Swap may save Emerald
Land exchange with State Land Board, BLM could preserve mountain
Steamboat Springs — Through a land exchange between the State Land Board and the Bureau of Land Management, Emerald Mountain has its best chance yet of being preserved in perpetuity, according to members of the Emerald Mountain Partnership.
The Emerald Mountain Partnership announced Wednesday it is pursuing a land exchange that would trade federal land in Routt County for the 6,345 acres the partnership is trying to save from development on Emerald Mountain.
If the swap works, the partnership would work with local governmental agencies, the BLM and the public to determine how the land should be managed.
To facilitate the “swap,” the partnership would be attempting to get landowners to purchase BLM land in Routt County, much of which has no public access, said Ben Beall, the partnership’s chairman. Then, that money will be used to pay the State Land Board for Emerald Mountain.
In essence, it is an exchange of land.
“We don’t sell land,” said Phillis Bowers, a realty specialist with the BLM. “Our policy is to exchange.”
Bowers said the BLM has facilitated deals like this before to help communities preserve land.
The land is currently held in stewardship trust until 2005 by the partnership but is owned by the State Land Board and has a $17.2 million price tag on it. Through grazing and hunting leases, the land board makes about $43,000 per year on Emerald Mountain.
Other than those leases, however, the land is private and cannot be accessed by the public for hunting or other activities, Beall said.
The land board has the right and the duty to sell the parcel to a private owner to help fund schools in Colorado. Although Emerald Mountain is in the stewardship trust, which was established by Colorado voters in 1996 to protect 300,000 acres of State Land Board land, the land’s preservation is far from guaranteed.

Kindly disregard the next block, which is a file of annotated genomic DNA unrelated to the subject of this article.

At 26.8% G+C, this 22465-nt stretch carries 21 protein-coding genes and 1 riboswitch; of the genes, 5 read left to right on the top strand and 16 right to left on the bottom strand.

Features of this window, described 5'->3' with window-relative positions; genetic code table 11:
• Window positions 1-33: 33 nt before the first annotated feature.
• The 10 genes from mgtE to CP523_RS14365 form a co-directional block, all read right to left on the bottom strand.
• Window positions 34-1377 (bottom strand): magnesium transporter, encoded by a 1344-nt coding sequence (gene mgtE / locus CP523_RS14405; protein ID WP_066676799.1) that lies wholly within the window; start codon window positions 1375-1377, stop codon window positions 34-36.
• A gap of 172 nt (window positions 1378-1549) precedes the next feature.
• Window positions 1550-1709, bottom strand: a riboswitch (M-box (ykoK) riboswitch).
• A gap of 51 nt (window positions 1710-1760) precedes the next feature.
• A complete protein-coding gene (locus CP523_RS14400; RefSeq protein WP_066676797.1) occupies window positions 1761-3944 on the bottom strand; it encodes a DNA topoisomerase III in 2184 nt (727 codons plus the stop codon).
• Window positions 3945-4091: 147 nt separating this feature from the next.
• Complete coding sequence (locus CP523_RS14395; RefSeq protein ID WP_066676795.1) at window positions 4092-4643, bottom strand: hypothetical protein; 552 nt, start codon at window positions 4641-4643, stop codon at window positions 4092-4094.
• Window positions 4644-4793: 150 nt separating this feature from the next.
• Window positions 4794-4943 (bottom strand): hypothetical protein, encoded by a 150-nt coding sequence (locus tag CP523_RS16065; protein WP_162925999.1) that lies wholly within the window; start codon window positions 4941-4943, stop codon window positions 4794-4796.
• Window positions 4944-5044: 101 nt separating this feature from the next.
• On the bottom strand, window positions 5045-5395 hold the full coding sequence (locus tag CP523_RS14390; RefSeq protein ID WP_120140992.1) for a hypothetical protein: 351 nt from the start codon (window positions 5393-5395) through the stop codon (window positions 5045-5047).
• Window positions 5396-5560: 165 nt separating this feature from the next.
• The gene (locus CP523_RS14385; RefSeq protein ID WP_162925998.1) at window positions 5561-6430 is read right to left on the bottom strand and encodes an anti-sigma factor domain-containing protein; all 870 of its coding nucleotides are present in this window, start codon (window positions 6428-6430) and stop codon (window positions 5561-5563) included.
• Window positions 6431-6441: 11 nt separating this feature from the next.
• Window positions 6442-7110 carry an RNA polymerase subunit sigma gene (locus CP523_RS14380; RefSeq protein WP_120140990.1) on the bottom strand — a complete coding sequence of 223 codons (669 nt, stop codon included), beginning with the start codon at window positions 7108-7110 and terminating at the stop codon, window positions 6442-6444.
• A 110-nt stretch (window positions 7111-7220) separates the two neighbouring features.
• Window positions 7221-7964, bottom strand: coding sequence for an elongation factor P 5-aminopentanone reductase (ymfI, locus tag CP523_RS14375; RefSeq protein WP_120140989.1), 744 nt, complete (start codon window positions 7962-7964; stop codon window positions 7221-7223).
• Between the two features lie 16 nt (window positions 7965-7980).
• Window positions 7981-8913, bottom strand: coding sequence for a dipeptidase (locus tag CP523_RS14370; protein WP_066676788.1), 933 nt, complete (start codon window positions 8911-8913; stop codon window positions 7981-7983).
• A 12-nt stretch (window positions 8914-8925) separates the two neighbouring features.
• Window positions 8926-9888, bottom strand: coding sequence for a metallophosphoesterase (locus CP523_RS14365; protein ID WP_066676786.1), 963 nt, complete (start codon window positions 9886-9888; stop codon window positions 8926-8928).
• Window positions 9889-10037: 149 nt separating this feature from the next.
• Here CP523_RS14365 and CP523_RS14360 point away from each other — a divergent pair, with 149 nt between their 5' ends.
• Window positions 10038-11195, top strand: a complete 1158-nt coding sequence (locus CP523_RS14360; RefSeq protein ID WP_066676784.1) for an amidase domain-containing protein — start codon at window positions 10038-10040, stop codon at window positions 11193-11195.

The process of acquiring the land through a land exchange could take a number of years, Beall said. And the partnership must still take all options into account even as they pursue this one in case it fails.
“We have a lot of work to do before this is finalized,” Beall said.
The first step in preserving the mountain is to designate land parcels that are available to be sold to private landowners who want to purchase an adjacent parcel or an inholding. The BLM would not be selling prime parcels of land such as the federal land around Sarvice Creek; instead, the organization would pick out scattered hard-to-reach parcels that few people use or have access to, Beall said.
The partnership plans to work with a consultant, Western Land Group, to contract with landowners to buy the land. Western Land Group will not be paid directly by the partnership but may get a cut of each sale, Beall said.
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